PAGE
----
Simon said...

Hi Joyful
It's sometimes hard to figure out what Gates does as his organization is good at spin. But you're right, it's not about what Africans want and not much research comes from or belongs to Africa. Therefore, not much of it relates to Africa, unless someone with money is interested in something here.

The issue of water and sanitation is one of the most vital for health, you're right, but it is difficult and even funded programmes tend to concentrate on technical fixes, especially ones we already know don't work and cause a lot of serious problems later.

As for cheaper solutions, I have heard about sand damns and seen water pans, these are perfectly feasible for anyone but the problem is getting the technology out to people. It is certainly appropriate and affordable but some people are reluctant.

Rainwater harvesting in general doesn't seem too popular, I don't quite understand why. But low or appropriate technologies are certainly not highly prized by Gates or others in development!

You mention filter straws and while I think they are great for emergencies, I'm not sure how much of a long term proposition they are. They are still too expensive for people to use them regularly here and probably always will be.

Development, especially big funded development, seems to see everything as a crisis or an emergency. But health is not an emergency, people don't just need something to tide them over till things are better. Things will never be better until long term, sustainable solutions are used.

And I hope there are some Africans working on these solutions because I don't think there are any foreigners doing so!

George said...

I have heard that Gates' health philanthropies largely (exclusively?) use substances and processes protected by US patent and licensing regimes and that in other areas he and his company work very hard at defending such patent and licensing regimes, which are, of course the source of his (Microsoft's) wealth.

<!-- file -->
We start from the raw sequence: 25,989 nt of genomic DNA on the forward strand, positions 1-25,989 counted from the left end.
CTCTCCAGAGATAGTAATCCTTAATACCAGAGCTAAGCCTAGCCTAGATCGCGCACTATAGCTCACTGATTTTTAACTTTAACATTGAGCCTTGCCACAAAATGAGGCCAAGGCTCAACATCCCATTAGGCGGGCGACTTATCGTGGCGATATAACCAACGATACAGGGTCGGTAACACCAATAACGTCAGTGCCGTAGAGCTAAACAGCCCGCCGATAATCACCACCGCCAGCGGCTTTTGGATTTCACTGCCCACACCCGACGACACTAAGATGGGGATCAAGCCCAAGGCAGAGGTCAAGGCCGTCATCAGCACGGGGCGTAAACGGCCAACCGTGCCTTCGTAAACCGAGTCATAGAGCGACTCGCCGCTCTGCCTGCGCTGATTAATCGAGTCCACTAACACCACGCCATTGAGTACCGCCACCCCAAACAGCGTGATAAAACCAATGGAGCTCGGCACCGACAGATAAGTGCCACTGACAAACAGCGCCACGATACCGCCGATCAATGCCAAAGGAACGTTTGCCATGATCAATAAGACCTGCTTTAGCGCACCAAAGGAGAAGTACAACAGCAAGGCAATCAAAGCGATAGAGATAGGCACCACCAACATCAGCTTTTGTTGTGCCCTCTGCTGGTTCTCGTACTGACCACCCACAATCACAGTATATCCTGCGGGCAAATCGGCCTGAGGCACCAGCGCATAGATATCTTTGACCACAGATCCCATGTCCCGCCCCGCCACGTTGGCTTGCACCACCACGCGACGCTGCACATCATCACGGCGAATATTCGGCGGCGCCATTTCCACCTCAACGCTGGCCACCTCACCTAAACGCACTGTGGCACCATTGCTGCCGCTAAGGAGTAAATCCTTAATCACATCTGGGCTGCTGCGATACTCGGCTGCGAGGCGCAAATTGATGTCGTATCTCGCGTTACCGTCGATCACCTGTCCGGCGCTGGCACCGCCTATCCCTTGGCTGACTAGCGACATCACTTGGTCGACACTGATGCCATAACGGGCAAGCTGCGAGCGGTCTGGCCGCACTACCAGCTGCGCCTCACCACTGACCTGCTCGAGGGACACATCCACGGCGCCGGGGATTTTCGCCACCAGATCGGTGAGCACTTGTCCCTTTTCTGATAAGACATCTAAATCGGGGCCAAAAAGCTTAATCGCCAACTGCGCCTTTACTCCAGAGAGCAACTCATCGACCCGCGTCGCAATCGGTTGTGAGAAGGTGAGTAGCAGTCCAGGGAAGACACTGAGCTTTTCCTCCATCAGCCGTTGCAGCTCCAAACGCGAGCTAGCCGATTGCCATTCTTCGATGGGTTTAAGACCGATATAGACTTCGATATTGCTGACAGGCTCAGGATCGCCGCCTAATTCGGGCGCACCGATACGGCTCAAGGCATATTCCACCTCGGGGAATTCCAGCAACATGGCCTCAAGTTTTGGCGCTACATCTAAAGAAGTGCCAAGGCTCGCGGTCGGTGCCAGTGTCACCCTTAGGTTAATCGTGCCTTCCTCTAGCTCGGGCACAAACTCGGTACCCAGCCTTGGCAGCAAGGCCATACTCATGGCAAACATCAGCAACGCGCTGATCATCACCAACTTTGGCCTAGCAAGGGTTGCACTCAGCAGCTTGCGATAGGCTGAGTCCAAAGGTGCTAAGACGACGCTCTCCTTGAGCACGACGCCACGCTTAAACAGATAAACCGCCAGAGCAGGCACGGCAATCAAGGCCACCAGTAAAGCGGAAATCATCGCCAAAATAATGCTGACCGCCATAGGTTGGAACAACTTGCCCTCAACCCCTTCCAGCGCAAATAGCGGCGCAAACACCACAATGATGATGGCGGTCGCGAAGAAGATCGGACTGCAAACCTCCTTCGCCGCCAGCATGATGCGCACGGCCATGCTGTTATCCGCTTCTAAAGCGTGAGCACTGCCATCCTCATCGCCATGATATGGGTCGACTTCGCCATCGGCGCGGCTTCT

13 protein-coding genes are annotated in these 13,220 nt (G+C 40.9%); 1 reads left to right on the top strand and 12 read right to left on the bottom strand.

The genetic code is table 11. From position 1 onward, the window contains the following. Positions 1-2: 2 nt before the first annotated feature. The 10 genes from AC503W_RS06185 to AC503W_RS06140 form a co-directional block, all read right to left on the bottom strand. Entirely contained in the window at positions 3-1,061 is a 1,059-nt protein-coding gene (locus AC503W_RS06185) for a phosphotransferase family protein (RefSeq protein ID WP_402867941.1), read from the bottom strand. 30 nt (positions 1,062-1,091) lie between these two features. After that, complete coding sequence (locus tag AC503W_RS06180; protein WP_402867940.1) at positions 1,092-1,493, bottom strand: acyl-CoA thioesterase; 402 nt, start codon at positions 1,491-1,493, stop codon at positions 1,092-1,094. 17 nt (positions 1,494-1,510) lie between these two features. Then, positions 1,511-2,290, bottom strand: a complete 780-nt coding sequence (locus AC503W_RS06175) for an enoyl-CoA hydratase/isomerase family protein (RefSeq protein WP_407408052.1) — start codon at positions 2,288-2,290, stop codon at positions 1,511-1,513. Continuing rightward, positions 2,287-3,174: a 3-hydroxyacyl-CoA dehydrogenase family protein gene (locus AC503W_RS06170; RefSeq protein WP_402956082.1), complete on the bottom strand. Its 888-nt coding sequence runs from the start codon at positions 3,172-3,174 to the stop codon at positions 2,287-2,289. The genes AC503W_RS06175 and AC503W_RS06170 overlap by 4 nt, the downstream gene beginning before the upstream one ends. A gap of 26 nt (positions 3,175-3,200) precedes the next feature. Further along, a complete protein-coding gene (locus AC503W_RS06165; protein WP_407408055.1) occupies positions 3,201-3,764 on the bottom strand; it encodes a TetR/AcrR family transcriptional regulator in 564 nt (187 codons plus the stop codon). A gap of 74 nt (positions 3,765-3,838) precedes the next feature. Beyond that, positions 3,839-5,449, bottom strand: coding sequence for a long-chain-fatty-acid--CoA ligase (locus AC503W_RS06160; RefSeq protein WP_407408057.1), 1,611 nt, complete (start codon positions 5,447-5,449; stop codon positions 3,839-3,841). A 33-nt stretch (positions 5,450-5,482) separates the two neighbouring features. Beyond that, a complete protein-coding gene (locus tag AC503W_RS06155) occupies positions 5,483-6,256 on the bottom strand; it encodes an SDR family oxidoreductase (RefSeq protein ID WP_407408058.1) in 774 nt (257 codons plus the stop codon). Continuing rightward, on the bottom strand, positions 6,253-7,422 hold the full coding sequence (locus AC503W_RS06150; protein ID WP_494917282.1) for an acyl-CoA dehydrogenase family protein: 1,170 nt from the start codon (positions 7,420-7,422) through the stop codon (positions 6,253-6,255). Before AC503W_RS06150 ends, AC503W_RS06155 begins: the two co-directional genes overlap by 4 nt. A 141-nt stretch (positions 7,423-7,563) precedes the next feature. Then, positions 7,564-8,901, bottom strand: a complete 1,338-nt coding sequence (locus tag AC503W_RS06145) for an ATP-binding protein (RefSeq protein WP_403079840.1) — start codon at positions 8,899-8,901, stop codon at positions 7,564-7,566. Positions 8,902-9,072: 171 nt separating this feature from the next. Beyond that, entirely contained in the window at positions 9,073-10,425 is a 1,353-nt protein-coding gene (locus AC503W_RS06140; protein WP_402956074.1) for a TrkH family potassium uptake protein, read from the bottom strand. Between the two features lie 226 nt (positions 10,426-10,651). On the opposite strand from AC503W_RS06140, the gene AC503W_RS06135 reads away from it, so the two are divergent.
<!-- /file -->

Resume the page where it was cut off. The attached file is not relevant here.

Simon said...

Hi George, yes, there's a lot of truth in that. Most of his 'big ideas' involve intellectual property, which is, of course, how he became so rich.

He is chasing after vaccines, microbicides, GMOs and greater use of antiretroviral drugs (in a procedure called pre-exposure prophylaxis, which involves putting healthy people on the drugs 'to prevent them from becoming infected').

I don't think many of these intellectual properties will be owned by Africans, perhaps a token handful. Some GMOs have been developed here but they are probably just a kind of Trojan Horse, something MS is also very familiar with.

There are also a token few programmes that don't involve IP, but not too many.

The Alliance for a Green Revolution in Africa (AGRA) involves other patented or patentable technologies. AGRA doesn't rule out GMOs but that simply means they will wheel them in when the groundwork has been done.

The Rockefeller people that he partners with have similar views but I think, historically, they were more overtly eugenicist.

Joyful said...

I found this useful article that gives a good overview of the national state of water needs in Kenya and what is currently happening.

There is a reference in the article to all the rainwater that has been falling of late in Kenya. I agree with your assessment that filter straws will in no way meet the need for clean water for Kenyans. There are numerous disadvantages to it but it would likely work for tourists.

Since I started off my comments with a reference to Bill Gates, I was surprised to find this link on Philip Emeagwali, a scientist who is sometimes called the African Bill Gates.

Simon said...

Hi Joyful
Thanks for your comments and the link. The water situation is bad, partly because it is always ignored as problems build up then treated as an emergency once things become too bad. And big damns have never been the solution. More, smaller local and appropriate technologies would probably work better and be a lot cheaper.

Life straws are good for emergencies, where you have a lot of people with no access to clean water, such as when there's a flood. But people can't drink from life straws for the rest of their lives. You're right, huge amounts of water are falling and have been for most of the last four months. Very few people are harvesting it, nor do most people have any idea of how to.

The problems with water in Kenya underline the importance of resisting allowing huge tracts of land to be taken over to be planted with crops for rich countries, whether it is for food or biofuels. People here need to ensure their own water and food security before exporting it.

Thanks again